I told you we’d get to this eventually! As promised (midway through my epic-two-part-near-2000-word write up of iCloud Photo Library and Photos for Mac), this week I’m going to do May’s app review. This month I’ve chosen to review Hyperlapse, a time-lapse video app made by Instagram.
Hyperlapse has a simple, intuitive design. Open up the app and you’re greeted with only two buttons: record and switch camera (“selfielapse,” they call it). The rest of the app is equally simple. After pressing record, you’ll see a timer that shows you how long the video is in normal time, as well as how long the time-lapse will be (based on a speed of 6x). Ending the recording allows you to chose the speed (any multiple of 2 from 2x to 12x, as well as 1x). When you’re done, you can save the video to your camera roll, and then share it. You can also chose to “Edit later,” which adds a third button to the main screen to access your drafts.
But wait a second: doesn’t the stock camera app in iOS already have a time-lapse setting? It does, and it works fine. However, there are two reasons why Hyperlapse is better.
First is the variable speed setting. The stock camera app seems to use a 15x speed setting (although it doesn’t actually tell you what it is), which is really, really fast. Hyperlapse’s default setting is 6x, which usually looks really good (8x is another good choice). However, Hyperlapse also gives you the option to go as fast as 12x or as slow as 2x. I like having this extra control.
The second reason Hyperlapse is better is an interesting one. Hyperlapse is actually doing image stabilization in real time as you’re recording. This means that time-lapses (which tend to really show off shaking filming) will look smoother in Hyperlapse. I don’t know much about photography, but apparently it’s also really impressive that it’s doing this as you film, without requiring any extra processing time. However, there’s one more reason this feature is super cool. You can record a video in Hyperlapse, then save it at 1x, and it’s like using a steadicam! Obviously, it’s not quite as good as a real steadicam, but it can give you a little bit of stabilization with no extra effort – all you have to do is record the video. Pretty neat!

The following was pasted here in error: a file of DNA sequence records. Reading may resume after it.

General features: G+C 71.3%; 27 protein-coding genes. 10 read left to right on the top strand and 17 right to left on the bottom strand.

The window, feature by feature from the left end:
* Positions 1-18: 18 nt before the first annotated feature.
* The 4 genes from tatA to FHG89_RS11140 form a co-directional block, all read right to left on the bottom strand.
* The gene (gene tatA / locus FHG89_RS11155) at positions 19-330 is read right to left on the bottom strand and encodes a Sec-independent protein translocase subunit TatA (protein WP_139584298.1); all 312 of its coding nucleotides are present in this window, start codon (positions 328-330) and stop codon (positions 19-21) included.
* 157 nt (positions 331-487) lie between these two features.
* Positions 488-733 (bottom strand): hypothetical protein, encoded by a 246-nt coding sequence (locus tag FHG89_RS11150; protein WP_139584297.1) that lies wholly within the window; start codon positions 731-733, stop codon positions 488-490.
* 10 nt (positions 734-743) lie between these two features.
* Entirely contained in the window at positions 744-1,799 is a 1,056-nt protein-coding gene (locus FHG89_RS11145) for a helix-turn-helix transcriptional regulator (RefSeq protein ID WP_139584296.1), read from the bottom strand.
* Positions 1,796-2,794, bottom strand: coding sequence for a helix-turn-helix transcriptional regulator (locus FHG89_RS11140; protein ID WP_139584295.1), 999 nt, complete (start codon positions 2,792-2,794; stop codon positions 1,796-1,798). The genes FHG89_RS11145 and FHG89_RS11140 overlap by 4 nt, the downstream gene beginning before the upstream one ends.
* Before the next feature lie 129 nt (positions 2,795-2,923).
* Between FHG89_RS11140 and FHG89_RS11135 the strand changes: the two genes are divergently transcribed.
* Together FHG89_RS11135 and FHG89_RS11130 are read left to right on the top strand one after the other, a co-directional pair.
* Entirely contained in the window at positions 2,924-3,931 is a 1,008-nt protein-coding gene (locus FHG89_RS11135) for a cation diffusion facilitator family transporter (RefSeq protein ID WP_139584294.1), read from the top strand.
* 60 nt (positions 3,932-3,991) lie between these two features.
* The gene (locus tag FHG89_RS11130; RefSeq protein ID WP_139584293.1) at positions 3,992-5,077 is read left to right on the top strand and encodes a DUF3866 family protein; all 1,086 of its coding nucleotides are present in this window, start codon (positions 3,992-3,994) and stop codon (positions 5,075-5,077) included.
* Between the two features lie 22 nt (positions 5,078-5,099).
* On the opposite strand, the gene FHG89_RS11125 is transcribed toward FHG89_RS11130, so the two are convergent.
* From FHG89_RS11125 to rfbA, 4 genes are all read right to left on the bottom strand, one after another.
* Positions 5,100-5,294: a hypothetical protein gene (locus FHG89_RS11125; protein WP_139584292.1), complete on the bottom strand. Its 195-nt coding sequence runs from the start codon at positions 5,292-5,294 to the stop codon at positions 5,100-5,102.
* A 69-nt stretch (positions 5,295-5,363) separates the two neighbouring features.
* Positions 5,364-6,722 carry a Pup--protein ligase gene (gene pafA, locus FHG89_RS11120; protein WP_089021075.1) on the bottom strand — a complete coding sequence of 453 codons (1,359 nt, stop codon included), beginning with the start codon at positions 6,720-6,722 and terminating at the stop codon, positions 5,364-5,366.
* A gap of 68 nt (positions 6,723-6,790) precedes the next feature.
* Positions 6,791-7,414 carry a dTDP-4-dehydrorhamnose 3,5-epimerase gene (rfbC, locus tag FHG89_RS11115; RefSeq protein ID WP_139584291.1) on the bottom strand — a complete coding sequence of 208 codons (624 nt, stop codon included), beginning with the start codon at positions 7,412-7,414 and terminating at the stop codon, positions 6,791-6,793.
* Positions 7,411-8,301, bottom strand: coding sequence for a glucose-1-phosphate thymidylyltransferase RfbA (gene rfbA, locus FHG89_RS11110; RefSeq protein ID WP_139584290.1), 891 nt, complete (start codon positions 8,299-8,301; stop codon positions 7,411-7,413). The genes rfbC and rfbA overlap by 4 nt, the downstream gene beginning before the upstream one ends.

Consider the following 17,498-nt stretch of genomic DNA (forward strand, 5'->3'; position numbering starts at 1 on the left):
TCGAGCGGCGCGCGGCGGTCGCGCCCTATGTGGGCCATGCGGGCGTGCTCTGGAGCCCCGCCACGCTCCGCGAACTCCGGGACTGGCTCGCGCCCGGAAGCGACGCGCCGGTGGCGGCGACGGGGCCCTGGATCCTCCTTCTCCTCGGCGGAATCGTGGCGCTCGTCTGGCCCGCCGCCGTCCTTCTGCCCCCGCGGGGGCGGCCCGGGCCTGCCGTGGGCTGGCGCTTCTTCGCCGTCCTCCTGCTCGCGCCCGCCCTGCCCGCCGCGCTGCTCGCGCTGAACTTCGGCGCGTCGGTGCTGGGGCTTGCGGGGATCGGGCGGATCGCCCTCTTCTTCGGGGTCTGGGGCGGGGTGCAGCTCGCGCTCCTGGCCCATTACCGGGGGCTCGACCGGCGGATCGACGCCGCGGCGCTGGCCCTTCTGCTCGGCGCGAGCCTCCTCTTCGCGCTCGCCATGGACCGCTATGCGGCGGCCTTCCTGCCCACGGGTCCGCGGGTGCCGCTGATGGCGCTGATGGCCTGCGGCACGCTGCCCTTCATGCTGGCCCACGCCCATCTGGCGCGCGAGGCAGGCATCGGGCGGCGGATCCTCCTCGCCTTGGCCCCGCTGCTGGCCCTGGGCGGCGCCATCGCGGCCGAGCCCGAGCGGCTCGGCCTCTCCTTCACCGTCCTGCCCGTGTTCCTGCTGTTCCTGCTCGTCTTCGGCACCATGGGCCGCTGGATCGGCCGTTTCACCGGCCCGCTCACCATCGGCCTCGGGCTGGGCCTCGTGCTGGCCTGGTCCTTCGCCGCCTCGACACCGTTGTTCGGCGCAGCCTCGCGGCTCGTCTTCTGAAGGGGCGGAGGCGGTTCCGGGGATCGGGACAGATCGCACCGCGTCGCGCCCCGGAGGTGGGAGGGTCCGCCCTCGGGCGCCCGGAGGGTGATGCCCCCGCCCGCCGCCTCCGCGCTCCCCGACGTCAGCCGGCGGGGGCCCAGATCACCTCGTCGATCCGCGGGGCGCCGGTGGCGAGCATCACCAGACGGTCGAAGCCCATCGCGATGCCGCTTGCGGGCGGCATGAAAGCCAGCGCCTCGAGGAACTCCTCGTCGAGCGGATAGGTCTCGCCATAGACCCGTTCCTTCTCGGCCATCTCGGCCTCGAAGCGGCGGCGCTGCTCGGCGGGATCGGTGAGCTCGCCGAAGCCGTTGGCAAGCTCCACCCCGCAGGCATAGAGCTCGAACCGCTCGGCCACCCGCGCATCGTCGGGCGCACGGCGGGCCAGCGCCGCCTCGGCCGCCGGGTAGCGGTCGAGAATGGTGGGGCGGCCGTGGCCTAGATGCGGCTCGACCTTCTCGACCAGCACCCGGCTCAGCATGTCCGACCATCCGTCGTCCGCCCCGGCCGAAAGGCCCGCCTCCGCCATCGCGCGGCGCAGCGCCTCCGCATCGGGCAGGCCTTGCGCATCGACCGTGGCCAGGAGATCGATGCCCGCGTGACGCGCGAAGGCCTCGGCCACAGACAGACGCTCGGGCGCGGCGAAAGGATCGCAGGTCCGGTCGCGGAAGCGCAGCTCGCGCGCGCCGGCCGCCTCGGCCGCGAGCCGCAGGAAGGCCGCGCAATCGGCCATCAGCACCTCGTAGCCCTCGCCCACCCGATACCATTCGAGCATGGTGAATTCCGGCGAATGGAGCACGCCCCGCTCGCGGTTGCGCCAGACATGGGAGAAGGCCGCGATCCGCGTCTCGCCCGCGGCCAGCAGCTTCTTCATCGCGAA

One more thing: Hyperlapse only saves videos in 720p resolution, and not 1080p. I’m actually OK with this. I think that 1080p is a little unnecessary for simple home videos; 720p looks fine and doesn’t take up quite so much space.
As you can see, Hyperlapse is a really cool app. It’s extremely simple, but it adds just a couple key features that are super useful, not to mention missing in the stock camera app. Time-lapse is a lot of fun, both to film and to watch, and I highly recommend that you try this app out. Below is the full Hyperlapse of the fooseball game going on in the screenshots above, saved at 6x speed. But enough about me – I’d love to see what you make with this app. Send me a link on Twitter or in the comments below. Enjoy! ••